Form III, also known as Soresu and the diplomat's form, was the third form of the seven forms of sword combat. Overall, Soresu had a fairly relaxed focus on bladework, designed as a simple, easily mastered fighting form for duelists who preferred to devote most of their time to study and diplomacy. Despite this, it could be absolutely deadly in the hands of a skilled practitioner, as demonstrated by such notables as Edmund Volaren.


Soresu was the calmest and most defensive of all the Forms, balanced out between the various specializations of the other Forms. Although it covered many of the basic moves, it generally focused on moderation. Form III attempted to balance all elements of sword combat, combining the techniques from Forms that came before into a less intensely demanding combat style. This resulted in a fighting style that lacked a significant advantage, but also lacking any serious drawbacks, and thereby not leaving adherents as exposed as some of the more aggressive or specialized forms. In practice, Form III was a combination of the other forms (Forms I, II, V, and VI), and all of them in moderation. In the blending, much of the individuality was lost, but the strengths were spread evenly, and there was little weakness in it. Due to its “jack-of-all-trades” nature, the success of this form was largely dependent on the practitioner’s intuition, improvisation, and creativity in combat rather than the rote responses derived from other forms. This broad generalization made Form III well suited for diplomats, as they could spend their time training in the areas of politics and negotiation instead of combat training.

To compensate for the relaxed focus on bladework and lack of significant specialization, Soresu training regimens encouraged the inclusion of power-enhanced attacks in combat, such as telekinetic pulls and shoves used in sync with sword strikes. Also, as Soresu was developed from two pre-existing martial arts fighting forms that both emphasized the use of dual-blades, also including the future Forms, it provided a firm foundation for duelists looking to study into such practices. Ultimately, Soresu's success in combat was dependent on a practitioner's intuition and creativity in combat, rather than the rote responses common to the other forms.

According to Baby Intelligence, if a duelist dedicated himself exclusively to Form III, he could expect to study the style for at least ten years before achieving mastery.

Moves and ManeuversEdit

The opening stance of the Soresu form was wide and open, with the blade held out from the body in a one-handed grip, the blade angled upwards and back, while the off-hand was folded across the chest. The feet were evenly spaced. Another Soresu stance featured the blade held at head-height in a two-handed grip, angled upwards and slightly in, with the dominant foot placed forwards. A third position was a two-handed low guard, with the hilt held at waist height in both hands, blade held back and to the side, angled downwards, with the feet closely spaced.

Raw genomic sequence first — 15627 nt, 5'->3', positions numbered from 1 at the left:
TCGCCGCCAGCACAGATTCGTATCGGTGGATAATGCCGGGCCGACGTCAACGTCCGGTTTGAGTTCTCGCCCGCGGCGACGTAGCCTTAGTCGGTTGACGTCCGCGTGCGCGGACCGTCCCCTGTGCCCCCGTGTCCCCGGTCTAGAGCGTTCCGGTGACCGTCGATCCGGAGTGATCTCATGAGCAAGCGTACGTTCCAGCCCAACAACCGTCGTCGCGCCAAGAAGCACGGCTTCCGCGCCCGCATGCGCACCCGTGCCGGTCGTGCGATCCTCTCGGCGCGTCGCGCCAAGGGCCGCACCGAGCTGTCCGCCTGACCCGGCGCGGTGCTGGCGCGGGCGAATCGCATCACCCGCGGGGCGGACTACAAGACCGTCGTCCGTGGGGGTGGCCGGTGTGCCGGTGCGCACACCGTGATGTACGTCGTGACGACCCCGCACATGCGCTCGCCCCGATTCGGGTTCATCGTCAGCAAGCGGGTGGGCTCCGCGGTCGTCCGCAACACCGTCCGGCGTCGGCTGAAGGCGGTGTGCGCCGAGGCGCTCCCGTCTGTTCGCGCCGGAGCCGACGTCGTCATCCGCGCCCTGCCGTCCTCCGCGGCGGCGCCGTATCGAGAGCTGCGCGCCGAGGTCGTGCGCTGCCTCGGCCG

In keeping with the tactic of incorporating superpowers into combat, two primary Form III maneuvers, the "draw closer" and the "pushing slash", were conjunctions between sword moves and telekinetic attacks. Effectively polar opposites of one another, the "draw closer" involved telekinetically seizing an opponent and pulling the enemy into the path of his blade, while the "pushing slash" slammed the opponent with a telekinetic shove after scoring an attack.

Known PractitionersEdit

Ironically for a fighting form designed to encourage moderation over aggression, Soresu was the chosen discipline of the conflicted yet powerful Edmund Volaren.

Lindsay Kellerman studied Soresu during her apprenticeship, attempting to learn how to apply Appiration (her power) while in the midst of combat, a practice she commented as being difficult. She also studied it to develop her skills with dual-blades, though she commented that she was working on this mostly as an exercise in control, and was doubtful that she would ever need to apply it. Lindsay's assumption was proven wrong when she wielded dual swords against Hell Burnbottom during the Skirmish at the Yellowstone Base. Burnbottom himself possessed enough skill in Soresu to coach his friend, Rotta Hecks. Cecelia Martez was considered the most prolific instructor of Form III, as she was of the five forms below it, teaching Soresu to hundreds of students during her police career. However, despite her skills and mastery, she was easily cut down by the Form IV specialist Sebiscuits during the Second Police Purge.

Behind the ScenesEdit

Soresu was first described in the Saber Danger Combat article, written by Melinda Reid and personally confirmed by D. Isaac Thomas, identified it as Form III sword combat.

Appearances Edit

Baby Intelligence
Duel | Inner ring | Jar-sa | Middle ring | Outer ring | Sokaa | Triackta

I (Grund) | II (Makashi) | III (Soresu) | IV (Ataru) | V (Djem So) | VI (Niman) | VII (Eclain) | VIII (Brosartt) | IX (Saacad) | Form X

Sword techniques:

Center of Being | Cha mok | Cha mun | Cha sai | Duelist Ready | Falling Leaf | Flowing Water | Kai-kan | Mou kei · Mountain Storm · Pratora Isal | Pratora Vinum · Sai | Sai cho | Sai pok | Sequence | Shiak | Shiim | Shun · Snake Ascending a Waterfall‎ · Su · Sun djem | Tolan | Twin Suns | Velocities | Volaren's cadences | Volaren's Will

Sword-resistant materials:
Madakoran iron